Since private equity firms have representatives serving on the boards of their portfolio companies, questions can arise when claims are made against the portfolio companies’ boards. Far too often, scenarios are not considered until after concerns have emerged. The best approach is for these issues to be considered early on when the coverage’s are first put in place. Here are the top nine questions you should ask about Directors and Officers (D&O) Liability coverage before you get in too deep.
1. When does a private portfolio company first need D&O insurance?
Historically, the newest private equity companies went without D&O insurance until becoming much larger businesses or just prior to going public. However, that is changing. Even many young companies with relatively small operations obtain some level of D&O coverage.
Why the change?
The coverage being offered by many reputable D&O carriers is better and less expensive than it used to be. This is due to a more competitive and better-developed marketplace. As well, because of the increased threat associated with sitting on a board, the directors of smaller portfolio companies now regularly seek increased protection from the threat of personal and professional liability. Lastly, private equity firms have begun to adopt risk management strategies that require, of companies in which they invest, to have some degree of D&O coverage. These private equity firms tend to monitor the levels, amounts of coverage, and the scope of D&O insurance coverage that is maintained by their portfolio companies, making sure the coverages are sufficient as the company’s portfolios evolve.
2. How much D&O coverage should a private equity company have?
While there is no formula to apply in determining D&O insurance requirements, the range is substantial. Ultimately, the answer for any company, in particular, depends on how much risk the board of directors is able to assume.
Key factors to consider before determining coverage amounts include;
- Availability of the company’s assets to fully cover the indemnification obligations it owes to the D&O
- Volatility and risk profile of the company’s industry
- Scope or size of the firm’s operations
- Prospects and expected future growth of the company
- Likelihood of merger & acquisition activity, IPO, dissolution, or bankruptcy
- History of the company’s relations with its stakeholders
3. How much does D&O insurance for a private equity company cost?
The cost of a private company’s D&O insurance will vary depending on the size. Insurance carriers underwriting the coverage base pricing on similar factors as those in Question 2, as well as on the unique coverages needed.
The pricing per million dollars of coverage may decrease with higher amounts of additional coverage since the likelihood of those will limit the risk of a claim.
This is a common but complex question many have had. Some confusion arises simply because of the of the name of the policy. The name “D&O insurance” might not seem to apply in the private company context. Most of the major insurance carriers offering this insurance now include policies extending beyond a company’s D&O.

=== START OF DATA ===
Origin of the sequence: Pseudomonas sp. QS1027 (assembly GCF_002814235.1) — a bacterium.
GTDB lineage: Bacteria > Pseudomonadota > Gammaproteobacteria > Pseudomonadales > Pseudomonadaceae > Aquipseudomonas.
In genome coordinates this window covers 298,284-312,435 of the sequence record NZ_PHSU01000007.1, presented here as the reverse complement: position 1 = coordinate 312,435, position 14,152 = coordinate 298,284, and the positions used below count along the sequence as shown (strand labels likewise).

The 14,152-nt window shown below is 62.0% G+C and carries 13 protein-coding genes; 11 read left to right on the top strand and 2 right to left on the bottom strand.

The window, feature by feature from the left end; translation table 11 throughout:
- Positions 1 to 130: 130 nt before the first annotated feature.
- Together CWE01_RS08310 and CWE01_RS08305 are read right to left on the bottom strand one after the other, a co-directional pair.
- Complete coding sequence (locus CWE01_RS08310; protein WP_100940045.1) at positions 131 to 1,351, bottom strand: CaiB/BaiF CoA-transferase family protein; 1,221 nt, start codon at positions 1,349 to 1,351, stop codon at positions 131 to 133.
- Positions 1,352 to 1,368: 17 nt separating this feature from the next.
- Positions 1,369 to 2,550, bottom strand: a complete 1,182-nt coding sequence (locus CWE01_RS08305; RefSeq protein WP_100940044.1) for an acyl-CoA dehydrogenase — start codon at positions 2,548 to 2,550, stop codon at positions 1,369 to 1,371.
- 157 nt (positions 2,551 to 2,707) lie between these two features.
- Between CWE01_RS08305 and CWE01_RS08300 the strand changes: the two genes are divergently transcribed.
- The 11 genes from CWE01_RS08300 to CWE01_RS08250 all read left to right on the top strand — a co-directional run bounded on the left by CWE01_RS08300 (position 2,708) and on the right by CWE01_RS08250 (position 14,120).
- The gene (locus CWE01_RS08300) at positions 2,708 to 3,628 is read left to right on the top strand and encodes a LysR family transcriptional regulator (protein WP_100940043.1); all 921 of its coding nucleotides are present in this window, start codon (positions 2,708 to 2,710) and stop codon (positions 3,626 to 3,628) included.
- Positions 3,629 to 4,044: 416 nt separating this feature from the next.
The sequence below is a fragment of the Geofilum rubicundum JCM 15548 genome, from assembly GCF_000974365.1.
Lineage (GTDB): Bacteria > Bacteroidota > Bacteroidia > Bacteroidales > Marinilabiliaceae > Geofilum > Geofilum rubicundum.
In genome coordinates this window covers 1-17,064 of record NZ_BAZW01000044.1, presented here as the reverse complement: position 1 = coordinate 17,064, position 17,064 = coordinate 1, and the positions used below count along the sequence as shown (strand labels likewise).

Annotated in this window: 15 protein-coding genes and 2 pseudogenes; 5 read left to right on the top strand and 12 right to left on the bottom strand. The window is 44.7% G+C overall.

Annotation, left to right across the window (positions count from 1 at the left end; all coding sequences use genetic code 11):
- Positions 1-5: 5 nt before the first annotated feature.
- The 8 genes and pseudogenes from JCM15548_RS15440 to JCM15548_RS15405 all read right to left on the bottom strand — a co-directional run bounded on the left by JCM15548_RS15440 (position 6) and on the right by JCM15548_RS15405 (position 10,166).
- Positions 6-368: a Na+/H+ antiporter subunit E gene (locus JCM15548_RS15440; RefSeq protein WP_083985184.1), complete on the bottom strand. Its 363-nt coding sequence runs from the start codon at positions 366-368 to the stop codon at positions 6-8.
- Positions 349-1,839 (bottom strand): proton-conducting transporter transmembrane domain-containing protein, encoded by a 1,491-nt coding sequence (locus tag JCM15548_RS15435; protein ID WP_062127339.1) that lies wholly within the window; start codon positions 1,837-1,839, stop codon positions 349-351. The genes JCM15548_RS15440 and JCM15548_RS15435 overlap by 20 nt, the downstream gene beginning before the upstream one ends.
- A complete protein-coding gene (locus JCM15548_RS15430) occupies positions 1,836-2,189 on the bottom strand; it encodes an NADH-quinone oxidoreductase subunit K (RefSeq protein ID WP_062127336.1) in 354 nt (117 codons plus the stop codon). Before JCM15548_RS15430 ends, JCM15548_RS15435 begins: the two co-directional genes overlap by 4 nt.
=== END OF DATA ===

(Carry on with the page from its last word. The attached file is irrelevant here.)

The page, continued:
As far as the actions which are covered under a policy, the following are most commonly covered. However, this is in no way an exhaustive list.
- Breach of Fiduciary Duty
- Breach of Investment Agreement
- Shareholder Derivative Action
- Inflation of Financial Results
- Securities Class Action
Carefully consider the scope of your coverage and the consider the need to secure adequate protection for the directors, officers, and other covered individuals.
5. Can terms or coverages be negotiated?
Yes. D&O policies can be negotiated in order to improve the scope of your coverage. Coverage enhancements have become common in the competitive D&O insurance marketplace. Your insurance broker or legal counsel should have recommendations for modification to the standard benefits. Many times, the coverage enhancements can be negotiated without a higher premium.
6. How can we get the best D&O coverage possible?
Initially seek assistance from a qualified insurance broker bearing in mind that not all have expertise in negotiating D&O policies, even if they are experienced in business insurance.
7. How will D&O insurance impact rights to corporate or personal indemnification?
D&O insurance adds another layer of protection for directors. D&O insurance typically will respond first to pay for costs of defense, such as attorneys’ fees. The company usually is required to pay the policy deductible only. This is helpful in protecting the company’s assets and also helps protect the D&O when the company’s assets are not sufficient.
Board members who are private equity investors should consider stand-alone indemnification agreements. These agreements strengthen indemnification rights and clearly set payment procedures in the event of an indemnification claim.
8. Does a board member still have coverage after stepping off of a board?
Yes. Most policies have provisions that protect past and board members in case of latent or retroactive lawsuits. In the event that a company is being sold or dissolving its board, a multi-year runoff policy should be purchased.
9. Can private equity firms help their portfolio companies obtain better D&O coverage?
Yes. Private equity firms may employ their own insurance broker to develop a D&O insurance program.
Directors and officers liability (D&O) insurance coverage is needed to provide a critical layer of protection from risks of personal and professional liability for any employee representative serving on the board of a portfolio company. This insurance is especially necessary to those private equity firms which have individuals placed on multiple boards. It isn’t always easy to understand how D&O insurance actually works. To learn more about D&O Insurance for Private Equity firms seeking portfolio coverage, connect with us today or give us a call